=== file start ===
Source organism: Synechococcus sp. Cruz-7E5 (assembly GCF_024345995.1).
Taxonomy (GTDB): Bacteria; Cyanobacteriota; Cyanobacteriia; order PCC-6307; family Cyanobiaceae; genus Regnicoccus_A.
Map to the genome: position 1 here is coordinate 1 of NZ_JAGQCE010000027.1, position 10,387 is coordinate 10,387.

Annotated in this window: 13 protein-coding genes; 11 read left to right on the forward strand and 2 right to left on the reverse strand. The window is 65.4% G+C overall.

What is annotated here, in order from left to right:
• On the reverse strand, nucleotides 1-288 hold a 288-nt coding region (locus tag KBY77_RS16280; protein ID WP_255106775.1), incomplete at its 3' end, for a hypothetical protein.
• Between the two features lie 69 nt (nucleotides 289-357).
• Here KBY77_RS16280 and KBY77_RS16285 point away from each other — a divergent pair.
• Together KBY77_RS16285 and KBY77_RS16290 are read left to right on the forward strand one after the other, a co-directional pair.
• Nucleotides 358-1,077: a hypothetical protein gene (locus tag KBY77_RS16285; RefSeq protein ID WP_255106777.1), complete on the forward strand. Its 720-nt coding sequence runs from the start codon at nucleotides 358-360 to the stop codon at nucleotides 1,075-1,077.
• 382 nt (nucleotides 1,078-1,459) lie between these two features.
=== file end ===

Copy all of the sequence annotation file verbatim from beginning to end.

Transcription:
Source organism: Synechococcus sp. Cruz-7E5 (assembly GCF_024345995.1).
Taxonomy (GTDB): Bacteria; Cyanobacteriota; Cyanobacteriia; order PCC-6307; family Cyanobiaceae; genus Regnicoccus_A.
Map to the genome: position 1 here is coordinate 1 of NZ_JAGQCE010000027.1, position 10,387 is coordinate 10,387.

Annotated in this window: 13 protein-coding genes; 11 read left to right on the forward strand and 2 right to left on the reverse strand. The window is 65.4% G+C overall.

What is annotated here, in order from left to right:
• On the reverse strand, nucleotides 1-288 hold a 288-nt coding region (locus tag KBY77_RS16280; protein ID WP_255106775.1), incomplete at its 3' end, for a hypothetical protein.
• Between the two features lie 69 nt (nucleotides 289-357).
• Here KBY77_RS16280 and KBY77_RS16285 point away from each other — a divergent pair.
• Together KBY77_RS16285 and KBY77_RS16290 are read left to right on the forward strand one after the other, a co-directional pair.
• Nucleotides 358-1,077: a hypothetical protein gene (locus tag KBY77_RS16285; RefSeq protein ID WP_255106777.1), complete on the forward strand. Its 720-nt coding sequence runs from the start codon at nucleotides 358-360 to the stop codon at nucleotides 1,075-1,077.
• 382 nt (nucleotides 1,078-1,459) lie between these two features.